Thomas Aquinas on the criminal law

Now, as the governor makes weekly news by signing bills from the recent legislative session, we have a slate of new laws and punishments we shall be living under.

Unfortunately, the new stuff is often reactionary tinkering. By that, I mean two things:

making crimes of every human vice; and

punishing small crimes as if they were big ones.

This blog has posted numerous examples of such efforts:

While not all these bills make it into the books, we clearly have an itch to make society perfect, to make everyone be nice. And if we have to make not-being-nice a felony, well–by heaven–we will.

We often hear the charge that Christians try to impose their morality on everyone else. But the Christian tradition is one of restraint; in punishing only serious evils that harm others.

St. Thomas Aquinas, in his Treatise on Law in the Summa Theologica, answers the question of whether human law should repress all vices. He taught that demanding too much of people did not make them better, and would likely make them worse:

“[L]aw should be ‘possible both according to nature, and according to the customs of the country.’ Now possibility or faculty of action is due to an interior habit or disposition: since the same thing is not possible to one who has not a virtuous habit, as is possible to one who has. Thus the same is not possible to a child as to a full-grown man: for which reason the law for children is not the same as for adults, since many things are permitted to children, which in an adult are punished by law or at any rate are open to blame. In like manner many things are permissible to men not perfect in virtue, which would be intolerable in a virtuous man.

Reply to Objection 1: Audacity seems to refer to the assailing of others. Consequently it belongs to those sins chiefly whereby one’s neighbor is injured: and these sins are forbidden by human law, as stated.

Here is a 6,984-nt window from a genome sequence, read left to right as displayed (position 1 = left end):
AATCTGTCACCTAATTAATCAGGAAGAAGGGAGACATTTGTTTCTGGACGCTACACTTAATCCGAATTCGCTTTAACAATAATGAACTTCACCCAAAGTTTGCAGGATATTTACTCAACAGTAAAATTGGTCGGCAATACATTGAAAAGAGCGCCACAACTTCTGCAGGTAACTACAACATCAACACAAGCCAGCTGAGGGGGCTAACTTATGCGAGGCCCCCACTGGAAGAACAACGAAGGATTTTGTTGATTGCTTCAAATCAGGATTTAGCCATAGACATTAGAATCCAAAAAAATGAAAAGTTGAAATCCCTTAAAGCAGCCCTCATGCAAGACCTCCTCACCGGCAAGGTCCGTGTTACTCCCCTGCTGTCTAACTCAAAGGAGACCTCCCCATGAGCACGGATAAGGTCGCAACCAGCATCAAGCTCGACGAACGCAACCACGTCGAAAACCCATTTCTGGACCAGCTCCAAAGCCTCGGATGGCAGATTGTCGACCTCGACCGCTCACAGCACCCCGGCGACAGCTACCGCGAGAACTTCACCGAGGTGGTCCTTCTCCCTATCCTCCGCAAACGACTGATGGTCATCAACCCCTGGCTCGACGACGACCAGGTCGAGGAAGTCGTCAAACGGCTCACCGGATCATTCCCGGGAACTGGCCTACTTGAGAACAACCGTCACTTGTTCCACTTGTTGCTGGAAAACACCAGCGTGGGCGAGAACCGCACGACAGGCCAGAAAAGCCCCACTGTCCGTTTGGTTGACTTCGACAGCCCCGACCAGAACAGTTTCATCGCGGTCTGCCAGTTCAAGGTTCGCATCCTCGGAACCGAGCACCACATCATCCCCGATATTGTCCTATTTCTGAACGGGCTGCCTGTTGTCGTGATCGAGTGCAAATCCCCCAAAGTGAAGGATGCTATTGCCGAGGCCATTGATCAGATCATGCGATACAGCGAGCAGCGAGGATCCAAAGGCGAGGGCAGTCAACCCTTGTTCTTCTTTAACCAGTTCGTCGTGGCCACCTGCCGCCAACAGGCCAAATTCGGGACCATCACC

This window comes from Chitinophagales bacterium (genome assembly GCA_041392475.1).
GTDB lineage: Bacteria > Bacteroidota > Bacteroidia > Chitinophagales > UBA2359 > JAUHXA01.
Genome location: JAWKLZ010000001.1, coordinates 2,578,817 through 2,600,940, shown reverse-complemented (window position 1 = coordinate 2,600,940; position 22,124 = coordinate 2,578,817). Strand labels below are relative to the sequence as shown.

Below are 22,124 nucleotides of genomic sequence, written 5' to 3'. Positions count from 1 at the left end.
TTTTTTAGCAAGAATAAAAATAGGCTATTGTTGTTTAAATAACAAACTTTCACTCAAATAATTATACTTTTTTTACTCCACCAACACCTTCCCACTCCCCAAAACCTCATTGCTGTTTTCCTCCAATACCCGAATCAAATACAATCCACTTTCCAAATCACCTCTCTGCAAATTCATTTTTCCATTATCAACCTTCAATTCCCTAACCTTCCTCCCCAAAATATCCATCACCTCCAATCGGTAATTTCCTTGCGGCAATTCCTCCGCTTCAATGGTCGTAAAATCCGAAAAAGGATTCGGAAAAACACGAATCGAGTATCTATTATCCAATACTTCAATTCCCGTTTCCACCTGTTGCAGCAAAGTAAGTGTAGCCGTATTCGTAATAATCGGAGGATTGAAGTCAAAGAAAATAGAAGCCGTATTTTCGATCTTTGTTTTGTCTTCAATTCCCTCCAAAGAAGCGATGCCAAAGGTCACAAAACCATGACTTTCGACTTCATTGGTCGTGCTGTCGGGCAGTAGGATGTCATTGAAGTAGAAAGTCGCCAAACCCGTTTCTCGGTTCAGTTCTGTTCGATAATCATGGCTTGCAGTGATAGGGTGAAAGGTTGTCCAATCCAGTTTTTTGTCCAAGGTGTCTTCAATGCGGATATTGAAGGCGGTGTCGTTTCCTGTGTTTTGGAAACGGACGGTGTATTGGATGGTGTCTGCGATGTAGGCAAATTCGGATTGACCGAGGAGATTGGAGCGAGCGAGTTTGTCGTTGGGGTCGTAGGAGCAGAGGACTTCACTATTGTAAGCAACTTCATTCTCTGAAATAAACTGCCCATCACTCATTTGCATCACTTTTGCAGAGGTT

Reply to Objection 2: The purpose of human law is to lead men to virtue, not suddenly, but gradually. Wherefore it does not lay upon the multitude of imperfect men the burdens of those who are already virtuous, viz. that they should abstain from all evil. Otherwise these imperfect ones, being unable to bear such precepts, would break out into yet greater evils: thus it is written (Pr. 30:33): “He that violently bloweth his nose, bringeth out blood”; and (Mt. 9:17) that if “new wine,” i.e. precepts of a perfect life, “is put into old bottles,” i.e. into imperfect men, “the bottles break, and the wine runneth out,” i.e. the precepts are despised, and those men, from contempt, break into evils worse still.

Reply to Objection 3: The natural law is a participation in us of the eternal law: while human law falls short of the eternal law. Now Augustine says (De Lib. Arb. i, 5): “The law which is framed for the government of states, allows and leaves unpunished many things that are punished by Divine providence. Nor, if this law does not attempt to do everything, is this a reason why it should be blamed for what it does.” Wherefore, too, human law does not prohibit everything that is forbidden by the natural law.

Now human law is framed for a number of human beings, the majority of whom are not perfect in virtue. Wherefore human laws do not forbid all vices, from which the virtuous abstain, but only the more grievous vices, from which it is possible for the majority to abstain; and chiefly those that are to the hurt of others, without the prohibition of which human society could not be maintained: thus human law prohibits murder, theft and such like.”

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